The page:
Cromdale (clipper)

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Cromdale (ship, 1891) - SLV H91.325-1436.jpg
The Cromdale
History
United Kingdom
Name: Cromdale
Builder: Barclay Curle, Glasgow
Launched: June, 1891
Fate: Wrecked in 1913

Cromdale was the last clipper ship built for the Australian wool trade.

Background[edit]

The American clipper ship era lasted from 1845 until 1860, shortly before the American Civil War broke out. Meanwhile, British clippers continued to be built into the 1870s before they were shifted into the wool trade. The opening of the Suez Canal in 1869 was the eventual demise of the tea clipper as the shorter route allowed larger cargo ships passage to China.[1] The remaining clippers profited by serving the wool trade as the need for coal hindered steamships from reaching Australian ports. The shift eventually came when steamships became so large that they could hold an ample amount of coal without constantly refueling.[1] By the time of Cromdale's launch in 1891, ocean liners that could carry large amounts of passengers and cargo had entered the scene.

History[edit]

The wreck of the Cromdale

Cromdale was built at Barclay Curle in Glasgow, and launched in June, 1891. She had an identical sister ship named Mount Stewart that was launched a month earlier from the shipyard.[2] These ships had the most modern features of their time in terms of structure and design. The first master of Cromdale was a captain named E.H. Andrew, who was very experienced and up to date on the newest technological features.[3]

She was ultimately lost in 1913 under the command of Captain Arthur while she was homeward bound from Taltal with a cargo of nitrate. Cromdale was 126 days out heading for Falmouth (UK) and had been in dense fog for a few days. While a steamer passed and advised Arthur to alter his course, a light was suddenly seen ahead through the fog shortly afterwards. Arthur tried to turn the ship about but it was too late, and she struck rocks at the foot of a cliff. This cliff was discovered later to be part of Bass Point which is close to Lizard Lighthouse.[4] The lifeboats were ordered lowered immediately due to the damage the ship had endured, but luck was on the side of the crew. The weather was calm, distress rockets were at hand, and rescuers from land arrived shortly to assist. Cromdale was declared a total loss after she settled quickly, and was found to be laying in a position that was exposed to the elements.[3]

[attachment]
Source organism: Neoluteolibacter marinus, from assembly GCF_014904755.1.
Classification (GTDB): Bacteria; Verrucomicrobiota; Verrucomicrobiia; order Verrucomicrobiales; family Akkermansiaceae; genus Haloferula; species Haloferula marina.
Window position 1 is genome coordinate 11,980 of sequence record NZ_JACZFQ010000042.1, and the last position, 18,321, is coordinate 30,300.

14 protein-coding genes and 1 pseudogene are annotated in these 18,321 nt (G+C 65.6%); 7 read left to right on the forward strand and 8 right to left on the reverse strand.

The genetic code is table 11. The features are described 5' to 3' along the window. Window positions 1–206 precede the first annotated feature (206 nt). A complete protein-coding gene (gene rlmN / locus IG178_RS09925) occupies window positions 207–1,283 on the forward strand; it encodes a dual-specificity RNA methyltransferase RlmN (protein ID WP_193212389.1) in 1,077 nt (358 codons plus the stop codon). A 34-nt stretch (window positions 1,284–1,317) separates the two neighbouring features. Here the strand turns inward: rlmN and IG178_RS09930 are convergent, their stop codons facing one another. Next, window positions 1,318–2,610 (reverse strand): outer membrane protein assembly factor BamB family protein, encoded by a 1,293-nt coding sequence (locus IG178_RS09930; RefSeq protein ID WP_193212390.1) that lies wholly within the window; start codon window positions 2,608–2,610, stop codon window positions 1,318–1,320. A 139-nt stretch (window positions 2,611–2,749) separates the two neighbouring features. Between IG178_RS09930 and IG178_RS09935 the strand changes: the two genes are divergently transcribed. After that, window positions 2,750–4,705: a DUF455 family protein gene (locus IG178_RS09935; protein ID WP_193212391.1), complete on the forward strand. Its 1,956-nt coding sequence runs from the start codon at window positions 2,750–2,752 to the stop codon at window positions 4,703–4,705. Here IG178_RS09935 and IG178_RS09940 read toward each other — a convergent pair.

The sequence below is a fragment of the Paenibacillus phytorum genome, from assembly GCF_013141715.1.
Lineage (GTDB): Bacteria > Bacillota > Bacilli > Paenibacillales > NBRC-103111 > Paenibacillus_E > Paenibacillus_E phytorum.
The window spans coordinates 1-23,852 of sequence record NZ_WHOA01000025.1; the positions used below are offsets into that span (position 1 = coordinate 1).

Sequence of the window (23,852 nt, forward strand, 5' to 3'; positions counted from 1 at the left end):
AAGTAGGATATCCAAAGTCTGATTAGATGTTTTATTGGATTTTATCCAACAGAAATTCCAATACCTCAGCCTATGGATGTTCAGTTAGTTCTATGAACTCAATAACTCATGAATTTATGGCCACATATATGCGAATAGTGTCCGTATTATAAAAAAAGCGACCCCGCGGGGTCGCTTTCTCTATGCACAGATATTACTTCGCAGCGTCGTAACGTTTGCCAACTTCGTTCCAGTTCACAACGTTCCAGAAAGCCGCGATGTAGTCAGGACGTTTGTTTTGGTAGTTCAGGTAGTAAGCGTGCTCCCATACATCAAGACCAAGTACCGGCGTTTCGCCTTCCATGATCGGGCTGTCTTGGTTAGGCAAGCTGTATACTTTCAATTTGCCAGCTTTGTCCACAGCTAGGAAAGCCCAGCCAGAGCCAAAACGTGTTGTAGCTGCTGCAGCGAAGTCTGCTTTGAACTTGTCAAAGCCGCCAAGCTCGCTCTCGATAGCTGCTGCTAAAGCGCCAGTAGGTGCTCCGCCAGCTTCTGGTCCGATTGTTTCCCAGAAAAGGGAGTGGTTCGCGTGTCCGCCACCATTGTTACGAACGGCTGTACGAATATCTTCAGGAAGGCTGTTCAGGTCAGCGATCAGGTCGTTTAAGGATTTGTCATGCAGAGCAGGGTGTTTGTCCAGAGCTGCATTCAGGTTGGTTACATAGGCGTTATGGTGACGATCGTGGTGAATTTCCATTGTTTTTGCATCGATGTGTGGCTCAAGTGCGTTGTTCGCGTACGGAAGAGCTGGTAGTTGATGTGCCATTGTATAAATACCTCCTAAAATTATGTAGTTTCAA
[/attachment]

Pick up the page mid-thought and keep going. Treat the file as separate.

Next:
External links[edit]

Media related to Cromdale (ship, 1891) at Wikimedia Commons

References[edit]

  1. ^ a b Quentin R. Skrabec (2012). The 100 Most Significant Events in American Business: An Encyclopedia. ABC-CLIO. p. 45. Retrieved July 18, 2019.
  2. ^ "Merchant Shipping: Agreements, Crew Lists And Official Logs: CROMDALE & MOUNT STEWART". Royal Museums Greenwich. Royal Museums Greenwich. Retrieved 17 July 2019.
  3. ^ a b Basil Lubbock (1921). The Colonial Clippers. J. Brown & son. p. 335 & 336. Retrieved July 17, 2019.
  4. ^ "Merchant Shipping: Agreements, Crew Lists And Official Logs: MOUNT STEWART". Royal Museums Greenwich. Royal Museums Greenwich. Retrieved 17 July 2019.